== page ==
About this site

About this site

The Embedded Education Abroad Faculty Toolkit has been designed with respect to two primary focus areas, global citizenship and academic development. Specific course objectives have been written for each focus area and are supported by an array of instructional tools that can either be integrated into course syllabi or facilitated as one-time activities. While one will ideally select tools that align with course objectives, the Toolkit has been further categorized by phase of instruction, content thread and learning style.

Primary Focus Areas

To further refine and extend the purpose, goals, and objectives of embedded programming, the Toolkit has been developed and organized around two primary focus areas: Global Citizenship and Academic Development. Each focus area is sub-divided into interrelated domains with associated course objectives for each. Particular tools supporting each objective have been indicated, keeping in mind that a given tool can work toward multiple objectives. The two primary focus areas are:

Phases of Instruction

Recognizing that the international travel component can occur at any time during a residential course, tools have been developed and organized around three key phases of instruction: Pre-Departure, In-Country and Post-Study Abroad. It is important to note that particular tools can cross phases or can be revised to appropriately suit a particular phase.

Content Threads

The tools have been developed and organized around five broad-ranging content threads: Communication, Utilization of Technology, Primary & Secondary Research, Experiential Learning, and Culture & Identity. These threads have been chosen for their appropriateness to education abroad programming.
  • Communication: Communication is inclusive of language learning and intercultural communication.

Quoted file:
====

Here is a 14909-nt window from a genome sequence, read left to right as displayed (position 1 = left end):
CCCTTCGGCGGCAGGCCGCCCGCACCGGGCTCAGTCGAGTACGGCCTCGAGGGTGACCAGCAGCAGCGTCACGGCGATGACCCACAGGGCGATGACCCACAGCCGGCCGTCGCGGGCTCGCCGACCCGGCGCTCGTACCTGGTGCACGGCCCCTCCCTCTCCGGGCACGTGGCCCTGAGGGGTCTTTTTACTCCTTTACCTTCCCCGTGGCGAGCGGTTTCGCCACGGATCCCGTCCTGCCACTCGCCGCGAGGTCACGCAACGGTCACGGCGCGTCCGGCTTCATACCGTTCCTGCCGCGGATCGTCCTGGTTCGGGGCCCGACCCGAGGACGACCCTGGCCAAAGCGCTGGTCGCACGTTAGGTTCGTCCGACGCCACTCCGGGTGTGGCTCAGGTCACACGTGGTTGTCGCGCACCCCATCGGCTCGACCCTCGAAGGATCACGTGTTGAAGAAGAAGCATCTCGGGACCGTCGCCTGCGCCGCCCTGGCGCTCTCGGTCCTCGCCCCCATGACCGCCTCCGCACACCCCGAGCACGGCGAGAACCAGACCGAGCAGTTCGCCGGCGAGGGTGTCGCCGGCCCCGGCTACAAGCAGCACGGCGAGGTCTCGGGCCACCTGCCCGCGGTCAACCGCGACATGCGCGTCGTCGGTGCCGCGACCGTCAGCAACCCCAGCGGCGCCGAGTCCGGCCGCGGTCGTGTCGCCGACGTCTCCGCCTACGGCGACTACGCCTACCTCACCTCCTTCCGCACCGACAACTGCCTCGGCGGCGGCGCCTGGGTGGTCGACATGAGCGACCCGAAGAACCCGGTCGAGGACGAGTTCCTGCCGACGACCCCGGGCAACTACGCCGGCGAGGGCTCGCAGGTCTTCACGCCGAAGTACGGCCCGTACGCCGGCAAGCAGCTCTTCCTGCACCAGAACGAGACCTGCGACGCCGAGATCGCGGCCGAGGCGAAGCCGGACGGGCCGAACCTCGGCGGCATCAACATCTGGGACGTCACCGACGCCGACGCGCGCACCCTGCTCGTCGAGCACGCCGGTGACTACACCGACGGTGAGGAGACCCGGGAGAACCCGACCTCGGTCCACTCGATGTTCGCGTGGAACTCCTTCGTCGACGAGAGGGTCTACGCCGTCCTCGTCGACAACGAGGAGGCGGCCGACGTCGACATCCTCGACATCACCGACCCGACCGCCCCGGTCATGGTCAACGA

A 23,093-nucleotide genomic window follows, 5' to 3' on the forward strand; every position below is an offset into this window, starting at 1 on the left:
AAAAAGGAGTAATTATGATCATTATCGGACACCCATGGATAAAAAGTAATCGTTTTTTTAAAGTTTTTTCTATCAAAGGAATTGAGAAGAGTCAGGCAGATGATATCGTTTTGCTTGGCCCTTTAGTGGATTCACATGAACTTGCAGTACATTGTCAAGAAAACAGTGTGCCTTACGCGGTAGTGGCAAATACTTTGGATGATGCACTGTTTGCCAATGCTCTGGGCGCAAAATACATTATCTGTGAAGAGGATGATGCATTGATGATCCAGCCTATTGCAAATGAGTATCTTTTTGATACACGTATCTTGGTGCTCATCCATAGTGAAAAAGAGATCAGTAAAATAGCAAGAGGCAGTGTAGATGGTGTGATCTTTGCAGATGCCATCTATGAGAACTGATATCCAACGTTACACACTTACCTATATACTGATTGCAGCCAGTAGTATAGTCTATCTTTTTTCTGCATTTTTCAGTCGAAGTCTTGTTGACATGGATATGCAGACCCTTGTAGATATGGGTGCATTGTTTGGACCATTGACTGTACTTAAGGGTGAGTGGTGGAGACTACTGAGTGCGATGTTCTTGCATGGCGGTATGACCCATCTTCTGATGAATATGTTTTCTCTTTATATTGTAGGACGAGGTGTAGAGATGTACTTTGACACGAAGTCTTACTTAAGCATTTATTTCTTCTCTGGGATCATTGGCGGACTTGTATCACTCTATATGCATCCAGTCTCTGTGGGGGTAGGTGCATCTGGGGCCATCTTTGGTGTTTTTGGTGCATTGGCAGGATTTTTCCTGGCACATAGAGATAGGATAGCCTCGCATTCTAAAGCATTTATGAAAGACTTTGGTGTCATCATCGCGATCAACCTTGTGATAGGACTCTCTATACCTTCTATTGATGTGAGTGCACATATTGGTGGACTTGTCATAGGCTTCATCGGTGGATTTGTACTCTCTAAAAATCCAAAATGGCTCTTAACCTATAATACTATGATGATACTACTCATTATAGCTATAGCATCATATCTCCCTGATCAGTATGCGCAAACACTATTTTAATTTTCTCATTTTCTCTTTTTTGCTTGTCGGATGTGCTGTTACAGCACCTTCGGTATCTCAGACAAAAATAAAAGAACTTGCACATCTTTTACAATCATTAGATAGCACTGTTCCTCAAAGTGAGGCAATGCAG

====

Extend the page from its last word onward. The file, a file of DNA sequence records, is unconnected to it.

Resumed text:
• Utilization of Technology: Utilization of technology includes computer-assisted instruction as well as popular forms of on-line communication such as blogging.
  • Primary & Secondary Research: Primary or field research refers to collecting data in the international context through questionnaires, interviews or forms of ethnographic inquiry. These tools will typically involve supplemental secondary research.
  • Experential Learning: Experiential learning refers to those activities that involve experience and reflection, such as journaling and similar forms of analytical writing.
  • Culture & Identity: Culture and identity is inclusive of activities relating to cultural learning and identity development

Learning Style

Particular tools can either be integrated into course syllabi or facilitated as one-time activities. It is especially important in education abroad programming to be attentive to the interplay between formal, non-formal and informal learning and to develop and implement programs that respond to different learning situations. For the purposes of the Toolkit, the terms are concisely defined as follows:
  • Formal Learning is planned learning that derives from activities within a structured learning setting. It typically involves attending lectures, preparing coursework, engaging in seminar/tutorial discussions, etc.
  • Non-Formal Learning is a distinction in learning between formal and informal learning. It is learning that occurs in a formal learning environment, but that is not formally recognized within a curriculum or syllabus. It typically involves workshops, clubs, student organizations, etc.
  • Informal Learning is unstructured learning that derives from activities outside the formal learning and teaching settings. It has no curriculum and is not professionally organized, but is an ongoing process that occurs in its natural function as a tool for living and survival. Informal learning is likely most prevalent form of learning in an education abroad setting.